This is the official history of the Coast Guard's 'Hell Roarin'' legend
Captain Michael “Hell Roarin'” Healy, known for bringing the reindeer to Alaska, had another claim to fame in the U.S. Revenue Cutter Service, forerunner to the modern-day Coast Guard.
Healy had a no-nonsense, often violent, style of command. Rumors spread that he had unruly people hung by their hands or feet in the hull of the ship. (And he weathered a couple of failed mutinies as a result.) When dealing with those who tried to block what he felt was the protection of the native people of Alaska, he could turn violent and belligerent until he got what he wanted. He stood for law and order along the 30,000 mile long Alaskan coast.
After multiple courts martial for drunk and disorderly conduct in the late 1890s, Healy was sent to a trial board for abusive conduct towards junior officers while intoxicated. While the trial board recommended him for discharge, Secretary of the Treasury John Carlisle instead removed him from command and placed him on shore duty for four years. Healy was also publicly humiliated by having his punishment read to every commissioned officer on every cutter in the service.
Healy was back on dry land for the first time after nearly 42 years at sea.
This punishment furthered Healy’s paranoia that “they” had been working to drive him out of the service, which he first expressed as early as 1893. While some officers thought this was the beginning of the end of Healy, they were wrong. The Healy family believed their lives could not be ruined any further. They did not know the true tragedy that would come.
At the end of his four year punishment, Healy’s life would take an ironic and drastic turn. Capt. W.C. Coulson, who had sat on the trial board and recommended his discharge, asked for Healy by name to replace him as the commanding officer of the Revenue Steamer McCulloch when his wife fell ill. While he served aboard the McCulloch, Healy received orders to serve upon the Cutter Seminole out of Boston. After more than twenty years on the west coast and nearly a decade in Alaska, he saw the transfer as another punishment because his wife had made her home in the west and his son, now grown, had started his own family there.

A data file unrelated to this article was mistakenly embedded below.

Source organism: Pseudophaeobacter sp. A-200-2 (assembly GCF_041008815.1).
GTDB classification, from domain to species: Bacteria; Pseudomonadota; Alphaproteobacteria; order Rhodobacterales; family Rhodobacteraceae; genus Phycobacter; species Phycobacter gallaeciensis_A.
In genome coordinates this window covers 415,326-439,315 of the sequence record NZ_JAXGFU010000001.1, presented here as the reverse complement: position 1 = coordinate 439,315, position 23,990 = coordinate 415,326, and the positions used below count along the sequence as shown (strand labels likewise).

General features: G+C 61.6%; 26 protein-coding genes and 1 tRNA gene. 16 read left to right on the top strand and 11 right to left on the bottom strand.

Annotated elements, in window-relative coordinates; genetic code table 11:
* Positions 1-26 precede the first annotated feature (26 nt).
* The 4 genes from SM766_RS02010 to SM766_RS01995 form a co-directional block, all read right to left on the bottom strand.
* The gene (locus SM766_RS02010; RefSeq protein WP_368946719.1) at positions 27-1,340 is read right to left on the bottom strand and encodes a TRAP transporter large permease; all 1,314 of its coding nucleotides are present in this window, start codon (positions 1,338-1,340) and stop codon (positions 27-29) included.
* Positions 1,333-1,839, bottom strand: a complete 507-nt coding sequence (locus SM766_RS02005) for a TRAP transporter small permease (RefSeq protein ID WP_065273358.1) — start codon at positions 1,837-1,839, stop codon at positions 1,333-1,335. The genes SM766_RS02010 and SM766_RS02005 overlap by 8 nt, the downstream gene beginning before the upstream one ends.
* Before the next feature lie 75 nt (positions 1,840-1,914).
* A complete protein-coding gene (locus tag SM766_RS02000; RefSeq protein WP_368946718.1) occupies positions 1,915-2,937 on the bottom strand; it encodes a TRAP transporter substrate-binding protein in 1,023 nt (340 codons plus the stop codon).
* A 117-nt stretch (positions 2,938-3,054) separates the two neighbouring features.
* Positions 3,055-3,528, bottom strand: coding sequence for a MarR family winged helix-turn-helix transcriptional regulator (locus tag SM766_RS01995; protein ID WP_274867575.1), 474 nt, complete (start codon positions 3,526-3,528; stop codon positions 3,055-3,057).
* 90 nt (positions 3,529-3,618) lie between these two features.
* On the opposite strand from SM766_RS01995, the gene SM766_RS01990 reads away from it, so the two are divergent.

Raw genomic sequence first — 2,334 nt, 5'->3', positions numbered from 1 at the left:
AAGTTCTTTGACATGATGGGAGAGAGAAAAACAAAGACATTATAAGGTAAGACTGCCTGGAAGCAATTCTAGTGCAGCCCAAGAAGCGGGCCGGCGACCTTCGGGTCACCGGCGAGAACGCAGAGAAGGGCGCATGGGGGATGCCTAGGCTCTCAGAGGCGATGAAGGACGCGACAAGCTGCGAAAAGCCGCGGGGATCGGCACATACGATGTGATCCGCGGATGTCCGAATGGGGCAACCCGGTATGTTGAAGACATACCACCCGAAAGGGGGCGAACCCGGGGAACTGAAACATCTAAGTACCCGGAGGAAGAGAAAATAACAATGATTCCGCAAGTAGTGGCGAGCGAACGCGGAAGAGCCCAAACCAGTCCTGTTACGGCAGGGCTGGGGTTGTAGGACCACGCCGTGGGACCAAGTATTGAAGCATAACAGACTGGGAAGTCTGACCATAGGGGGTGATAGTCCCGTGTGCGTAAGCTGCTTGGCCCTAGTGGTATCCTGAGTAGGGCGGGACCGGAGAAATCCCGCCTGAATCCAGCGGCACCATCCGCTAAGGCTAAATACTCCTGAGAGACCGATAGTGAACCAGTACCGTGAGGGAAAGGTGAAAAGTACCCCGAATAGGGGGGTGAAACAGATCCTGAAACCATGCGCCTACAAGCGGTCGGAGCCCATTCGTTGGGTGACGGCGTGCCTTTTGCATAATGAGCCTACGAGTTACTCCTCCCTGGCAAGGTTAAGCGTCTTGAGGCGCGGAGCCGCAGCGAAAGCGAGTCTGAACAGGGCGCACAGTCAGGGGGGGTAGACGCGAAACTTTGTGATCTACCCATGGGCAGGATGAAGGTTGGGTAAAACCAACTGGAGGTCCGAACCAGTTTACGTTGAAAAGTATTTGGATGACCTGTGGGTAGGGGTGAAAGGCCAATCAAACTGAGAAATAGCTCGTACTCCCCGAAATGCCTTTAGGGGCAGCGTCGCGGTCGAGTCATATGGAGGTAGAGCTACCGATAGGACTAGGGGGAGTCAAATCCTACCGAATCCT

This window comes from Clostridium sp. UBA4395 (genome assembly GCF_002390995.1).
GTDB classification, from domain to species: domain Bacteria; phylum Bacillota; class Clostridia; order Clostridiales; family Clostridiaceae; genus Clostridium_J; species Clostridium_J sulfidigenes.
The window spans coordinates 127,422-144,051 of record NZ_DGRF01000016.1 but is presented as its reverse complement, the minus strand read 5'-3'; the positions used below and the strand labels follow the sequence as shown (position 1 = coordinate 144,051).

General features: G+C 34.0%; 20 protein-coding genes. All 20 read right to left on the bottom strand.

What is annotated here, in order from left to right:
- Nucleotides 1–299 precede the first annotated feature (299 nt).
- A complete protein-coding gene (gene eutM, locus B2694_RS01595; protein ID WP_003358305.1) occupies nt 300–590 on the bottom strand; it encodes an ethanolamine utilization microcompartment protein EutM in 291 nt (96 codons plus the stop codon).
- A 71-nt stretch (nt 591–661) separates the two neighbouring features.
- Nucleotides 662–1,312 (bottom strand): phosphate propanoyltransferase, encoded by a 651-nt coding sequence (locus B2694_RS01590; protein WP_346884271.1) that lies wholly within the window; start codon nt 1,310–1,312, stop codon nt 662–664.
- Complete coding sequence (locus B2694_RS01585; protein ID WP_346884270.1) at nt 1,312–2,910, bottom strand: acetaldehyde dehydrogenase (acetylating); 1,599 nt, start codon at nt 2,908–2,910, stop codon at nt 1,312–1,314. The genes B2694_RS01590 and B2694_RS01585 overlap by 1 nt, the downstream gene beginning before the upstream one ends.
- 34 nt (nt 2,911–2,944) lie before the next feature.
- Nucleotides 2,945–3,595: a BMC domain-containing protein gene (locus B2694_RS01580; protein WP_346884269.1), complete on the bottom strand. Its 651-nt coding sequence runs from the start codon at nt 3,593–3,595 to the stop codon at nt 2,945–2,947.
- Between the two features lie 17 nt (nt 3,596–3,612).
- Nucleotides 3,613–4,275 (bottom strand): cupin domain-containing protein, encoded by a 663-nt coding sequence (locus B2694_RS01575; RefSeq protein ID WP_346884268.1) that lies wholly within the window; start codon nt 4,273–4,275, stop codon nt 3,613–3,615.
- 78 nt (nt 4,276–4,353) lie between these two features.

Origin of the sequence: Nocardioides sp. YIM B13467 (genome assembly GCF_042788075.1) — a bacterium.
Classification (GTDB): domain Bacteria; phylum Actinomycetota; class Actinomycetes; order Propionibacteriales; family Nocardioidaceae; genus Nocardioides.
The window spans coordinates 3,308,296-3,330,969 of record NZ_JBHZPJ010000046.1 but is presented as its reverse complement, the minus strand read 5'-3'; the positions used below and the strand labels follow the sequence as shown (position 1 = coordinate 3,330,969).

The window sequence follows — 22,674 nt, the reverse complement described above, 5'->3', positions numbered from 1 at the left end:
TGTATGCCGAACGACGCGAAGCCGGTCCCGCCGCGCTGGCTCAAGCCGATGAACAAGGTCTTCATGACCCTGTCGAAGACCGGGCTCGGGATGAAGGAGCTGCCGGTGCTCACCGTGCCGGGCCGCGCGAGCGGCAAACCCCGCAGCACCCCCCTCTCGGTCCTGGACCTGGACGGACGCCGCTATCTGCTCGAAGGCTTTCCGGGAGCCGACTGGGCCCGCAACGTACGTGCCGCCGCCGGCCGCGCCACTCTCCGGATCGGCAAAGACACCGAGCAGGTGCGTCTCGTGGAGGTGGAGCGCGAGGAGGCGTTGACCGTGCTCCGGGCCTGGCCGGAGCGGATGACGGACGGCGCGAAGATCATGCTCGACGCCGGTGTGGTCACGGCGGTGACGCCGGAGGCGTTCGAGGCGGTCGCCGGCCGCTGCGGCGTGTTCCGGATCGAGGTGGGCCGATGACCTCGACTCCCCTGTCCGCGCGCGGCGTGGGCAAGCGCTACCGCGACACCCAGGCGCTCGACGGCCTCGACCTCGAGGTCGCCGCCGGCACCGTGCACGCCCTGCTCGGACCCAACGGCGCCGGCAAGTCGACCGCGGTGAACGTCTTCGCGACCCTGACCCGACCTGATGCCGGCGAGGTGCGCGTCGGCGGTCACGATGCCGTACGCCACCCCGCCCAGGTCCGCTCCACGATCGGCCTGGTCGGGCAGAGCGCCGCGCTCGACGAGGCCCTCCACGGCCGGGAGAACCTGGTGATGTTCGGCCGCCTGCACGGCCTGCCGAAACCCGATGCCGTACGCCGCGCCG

When he received these orders, his mental health took a turn for the worst. He was found sitting outside of the stateroom of a passenger on the McCulloch, yelling and threatening to kill himself. The following day, Healy attempted to throw himself overboard, stopped only after being violently wrestled to the deck by Second Assistant Engineer J.J. Bryan. At that point, executive officer 1st Lt. P.W. Thompson brought Healy to the ward room and informed him that he was longer in command of the McCulloch.
Healy was to be guarded in his cabin until Thompson was able to contact the Treasury. On the morning of July 10, 1900, Healy again attempted to throw himself overboard. While he was out of his bunk, he grabbed a piece of glass, and two days later almost succeeded in using it to kill himself. One onlooker offered an explanation for the suicide attempts as a cry for help as Healy was just returned to the ship after a drunken night out and would again be court-marshaled and kicked out of the service.
In 1903, Healy quietly exited the service at the mandatory retirement age and died a year later of a heart attack. He was buried in Colma, California, where he and his family finally settled.
Healy carried secrets with him that could never be uttered in early-twentieth century America. His wife, Mary Jane Roach, was a second generation Irish immigrant but despite eighteen pregnancies, they only had one child. He was constantly criticized for being Catholic, something that was still looked down upon at the turn of the century. In addition, Healy was the child of Michael Morris Healy, an Irish immigrant and slave owner and his slave, Mary Eliza Smith. This was kept a secret even from parts of his family. After his death, Healy’s daughter-in-law destroyed his four-volume diary. She was contacted by a film studio on the possibility of a movie based on his life and they wanted to see his diary in the writing of the film. As she read the diary for the first time, she discovered her husband’s grandmother was a slave.
Today, Healy is known as one of the great giants of Coast Guard history. He singlehandedly saved large groups of natives from starvation, and his courage was unmatched by anyone else at the time. History was kind to him and glossed over his negative personal record in favor of his accomplishments. In honor of his legacy of arctic service, the Coast Guard’s newest ice breaker was named in his honor in 1997.
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